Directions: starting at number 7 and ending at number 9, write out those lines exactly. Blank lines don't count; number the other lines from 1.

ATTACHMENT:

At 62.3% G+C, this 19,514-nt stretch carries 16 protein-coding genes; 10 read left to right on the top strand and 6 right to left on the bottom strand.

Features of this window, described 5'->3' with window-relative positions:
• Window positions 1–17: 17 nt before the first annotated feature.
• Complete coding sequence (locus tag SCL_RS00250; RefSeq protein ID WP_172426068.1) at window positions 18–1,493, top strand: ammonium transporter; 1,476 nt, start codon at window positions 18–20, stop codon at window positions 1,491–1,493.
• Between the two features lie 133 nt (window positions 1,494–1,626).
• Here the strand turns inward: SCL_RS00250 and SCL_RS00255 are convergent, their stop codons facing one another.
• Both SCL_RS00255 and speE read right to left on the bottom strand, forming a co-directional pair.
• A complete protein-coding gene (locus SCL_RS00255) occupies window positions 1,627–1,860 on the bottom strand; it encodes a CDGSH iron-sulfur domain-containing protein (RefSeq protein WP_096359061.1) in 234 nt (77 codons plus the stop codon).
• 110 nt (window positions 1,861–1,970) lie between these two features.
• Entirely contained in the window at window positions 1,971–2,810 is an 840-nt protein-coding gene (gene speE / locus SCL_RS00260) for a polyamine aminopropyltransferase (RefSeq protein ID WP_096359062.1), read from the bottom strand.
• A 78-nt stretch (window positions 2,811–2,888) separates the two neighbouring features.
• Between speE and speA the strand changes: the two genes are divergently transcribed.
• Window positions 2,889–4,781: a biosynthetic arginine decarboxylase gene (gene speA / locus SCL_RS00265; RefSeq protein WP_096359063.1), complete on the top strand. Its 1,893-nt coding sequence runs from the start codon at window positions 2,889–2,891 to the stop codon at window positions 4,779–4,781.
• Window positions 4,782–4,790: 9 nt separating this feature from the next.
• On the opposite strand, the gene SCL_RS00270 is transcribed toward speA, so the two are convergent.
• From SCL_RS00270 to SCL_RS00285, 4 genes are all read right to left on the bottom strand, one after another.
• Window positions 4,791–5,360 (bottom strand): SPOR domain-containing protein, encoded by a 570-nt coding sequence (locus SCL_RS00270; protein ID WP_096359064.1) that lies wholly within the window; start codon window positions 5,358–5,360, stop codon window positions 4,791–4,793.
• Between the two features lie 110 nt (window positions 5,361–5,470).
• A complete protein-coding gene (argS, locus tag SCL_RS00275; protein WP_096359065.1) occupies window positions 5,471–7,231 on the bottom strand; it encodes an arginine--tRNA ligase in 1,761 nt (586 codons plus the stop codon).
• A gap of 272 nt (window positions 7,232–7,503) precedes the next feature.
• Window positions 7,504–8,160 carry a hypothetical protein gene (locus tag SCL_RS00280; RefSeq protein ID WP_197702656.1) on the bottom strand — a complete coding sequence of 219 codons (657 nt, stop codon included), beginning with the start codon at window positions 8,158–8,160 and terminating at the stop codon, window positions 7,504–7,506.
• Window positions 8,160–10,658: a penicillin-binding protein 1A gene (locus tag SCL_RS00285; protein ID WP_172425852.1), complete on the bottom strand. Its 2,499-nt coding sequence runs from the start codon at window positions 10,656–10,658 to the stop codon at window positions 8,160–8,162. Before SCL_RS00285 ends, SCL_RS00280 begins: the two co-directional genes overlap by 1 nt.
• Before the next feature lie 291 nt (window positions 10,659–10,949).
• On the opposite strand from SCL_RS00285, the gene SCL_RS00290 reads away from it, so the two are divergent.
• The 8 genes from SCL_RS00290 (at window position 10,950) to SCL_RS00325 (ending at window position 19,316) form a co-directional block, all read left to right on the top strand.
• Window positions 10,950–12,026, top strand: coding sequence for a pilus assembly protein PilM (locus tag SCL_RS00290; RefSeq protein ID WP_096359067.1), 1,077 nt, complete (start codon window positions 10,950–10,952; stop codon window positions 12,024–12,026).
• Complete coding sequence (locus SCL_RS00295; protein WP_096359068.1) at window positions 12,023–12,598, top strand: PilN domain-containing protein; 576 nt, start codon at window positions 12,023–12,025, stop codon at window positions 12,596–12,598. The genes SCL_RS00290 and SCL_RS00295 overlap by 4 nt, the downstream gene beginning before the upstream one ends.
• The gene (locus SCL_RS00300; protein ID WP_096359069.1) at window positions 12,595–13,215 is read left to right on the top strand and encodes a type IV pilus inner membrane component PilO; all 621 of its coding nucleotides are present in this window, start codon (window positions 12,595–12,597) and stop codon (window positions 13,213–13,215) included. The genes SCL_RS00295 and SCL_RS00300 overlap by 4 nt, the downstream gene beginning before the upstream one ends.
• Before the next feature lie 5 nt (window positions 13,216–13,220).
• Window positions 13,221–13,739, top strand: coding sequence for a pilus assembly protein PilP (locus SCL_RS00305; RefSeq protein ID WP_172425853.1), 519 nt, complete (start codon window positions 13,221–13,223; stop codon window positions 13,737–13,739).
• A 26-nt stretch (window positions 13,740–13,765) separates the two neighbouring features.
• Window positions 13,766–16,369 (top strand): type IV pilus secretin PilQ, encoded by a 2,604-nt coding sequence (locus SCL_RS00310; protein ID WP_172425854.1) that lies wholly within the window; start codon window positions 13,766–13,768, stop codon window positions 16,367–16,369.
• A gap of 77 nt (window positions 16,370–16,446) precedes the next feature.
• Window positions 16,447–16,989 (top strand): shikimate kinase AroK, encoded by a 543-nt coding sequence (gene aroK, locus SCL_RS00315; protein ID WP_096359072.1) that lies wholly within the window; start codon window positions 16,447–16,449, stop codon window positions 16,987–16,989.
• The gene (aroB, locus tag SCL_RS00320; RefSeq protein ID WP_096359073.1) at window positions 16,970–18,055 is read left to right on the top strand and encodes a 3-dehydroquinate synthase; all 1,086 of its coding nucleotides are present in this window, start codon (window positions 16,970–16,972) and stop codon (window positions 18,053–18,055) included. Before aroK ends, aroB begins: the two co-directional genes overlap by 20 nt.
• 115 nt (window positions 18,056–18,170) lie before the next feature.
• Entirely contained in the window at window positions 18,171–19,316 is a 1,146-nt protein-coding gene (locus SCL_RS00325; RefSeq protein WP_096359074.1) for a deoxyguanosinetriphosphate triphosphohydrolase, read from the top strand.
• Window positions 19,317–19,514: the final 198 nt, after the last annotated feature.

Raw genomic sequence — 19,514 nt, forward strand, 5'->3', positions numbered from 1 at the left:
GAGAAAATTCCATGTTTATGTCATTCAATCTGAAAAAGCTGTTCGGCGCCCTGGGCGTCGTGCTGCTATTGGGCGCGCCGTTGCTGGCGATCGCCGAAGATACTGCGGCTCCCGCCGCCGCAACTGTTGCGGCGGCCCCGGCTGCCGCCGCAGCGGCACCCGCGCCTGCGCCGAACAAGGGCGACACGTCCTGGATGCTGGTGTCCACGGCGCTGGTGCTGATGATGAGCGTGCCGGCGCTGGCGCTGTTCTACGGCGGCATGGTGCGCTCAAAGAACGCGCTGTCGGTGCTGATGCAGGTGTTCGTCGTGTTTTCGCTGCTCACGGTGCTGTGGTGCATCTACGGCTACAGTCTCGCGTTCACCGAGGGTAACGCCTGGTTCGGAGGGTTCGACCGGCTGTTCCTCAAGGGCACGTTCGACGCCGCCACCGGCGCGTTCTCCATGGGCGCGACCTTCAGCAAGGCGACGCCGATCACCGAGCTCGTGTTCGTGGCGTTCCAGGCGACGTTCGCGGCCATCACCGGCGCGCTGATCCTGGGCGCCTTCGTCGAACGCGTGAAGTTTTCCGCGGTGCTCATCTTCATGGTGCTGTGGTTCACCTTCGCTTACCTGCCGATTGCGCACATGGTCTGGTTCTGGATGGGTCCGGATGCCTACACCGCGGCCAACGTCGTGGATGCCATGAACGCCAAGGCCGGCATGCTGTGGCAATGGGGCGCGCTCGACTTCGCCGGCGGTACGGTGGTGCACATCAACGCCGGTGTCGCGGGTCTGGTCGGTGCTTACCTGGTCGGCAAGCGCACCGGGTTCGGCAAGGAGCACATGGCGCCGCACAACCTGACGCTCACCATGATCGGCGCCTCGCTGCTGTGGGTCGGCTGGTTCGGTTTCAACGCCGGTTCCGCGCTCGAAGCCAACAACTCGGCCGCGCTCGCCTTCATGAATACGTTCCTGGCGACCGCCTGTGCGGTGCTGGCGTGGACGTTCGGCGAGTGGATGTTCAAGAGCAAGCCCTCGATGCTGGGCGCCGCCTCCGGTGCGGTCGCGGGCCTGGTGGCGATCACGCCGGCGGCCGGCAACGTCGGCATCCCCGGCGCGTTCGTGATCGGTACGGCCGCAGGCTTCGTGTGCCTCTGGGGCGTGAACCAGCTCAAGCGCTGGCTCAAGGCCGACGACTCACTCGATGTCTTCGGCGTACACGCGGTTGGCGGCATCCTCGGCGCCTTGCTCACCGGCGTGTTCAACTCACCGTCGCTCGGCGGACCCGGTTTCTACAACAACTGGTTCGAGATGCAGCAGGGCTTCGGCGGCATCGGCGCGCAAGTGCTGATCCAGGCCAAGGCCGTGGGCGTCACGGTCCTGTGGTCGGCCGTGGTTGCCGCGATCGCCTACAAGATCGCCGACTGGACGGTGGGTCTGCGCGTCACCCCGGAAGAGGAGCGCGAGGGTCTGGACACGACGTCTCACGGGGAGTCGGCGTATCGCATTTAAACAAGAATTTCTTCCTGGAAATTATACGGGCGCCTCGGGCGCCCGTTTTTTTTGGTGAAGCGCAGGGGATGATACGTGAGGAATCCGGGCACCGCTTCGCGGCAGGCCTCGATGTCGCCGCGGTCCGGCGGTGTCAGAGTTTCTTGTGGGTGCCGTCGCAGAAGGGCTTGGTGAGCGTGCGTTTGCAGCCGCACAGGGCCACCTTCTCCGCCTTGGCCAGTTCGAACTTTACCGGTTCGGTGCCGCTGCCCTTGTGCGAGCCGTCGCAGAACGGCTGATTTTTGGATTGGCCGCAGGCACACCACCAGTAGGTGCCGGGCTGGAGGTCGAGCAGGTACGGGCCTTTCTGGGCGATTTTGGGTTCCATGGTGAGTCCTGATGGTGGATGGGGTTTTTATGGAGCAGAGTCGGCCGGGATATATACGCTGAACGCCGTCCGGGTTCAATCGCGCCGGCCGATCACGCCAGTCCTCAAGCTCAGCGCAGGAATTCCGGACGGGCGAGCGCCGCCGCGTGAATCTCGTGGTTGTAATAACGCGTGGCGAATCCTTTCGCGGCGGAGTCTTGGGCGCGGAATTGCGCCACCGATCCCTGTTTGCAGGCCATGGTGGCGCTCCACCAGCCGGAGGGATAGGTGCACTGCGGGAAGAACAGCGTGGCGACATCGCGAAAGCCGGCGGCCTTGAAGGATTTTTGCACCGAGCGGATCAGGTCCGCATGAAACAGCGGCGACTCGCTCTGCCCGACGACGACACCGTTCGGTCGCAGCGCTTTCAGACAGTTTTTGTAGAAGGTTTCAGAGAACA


• Both SCL_RS00255 and speE read right to left on the bottom strand, forming a co-directional pair.
• A complete protein-coding gene (locus SCL_RS00255) occupies window positions 1,627–1,860 on the bottom strand; it encodes a CDGSH iron-sulfur domain-containing protein (RefSeq protein WP_096359061.1) in 234 nt (77 codons plus the stop codon).
• 110 nt (window positions 1,861–1,970) lie between these two features.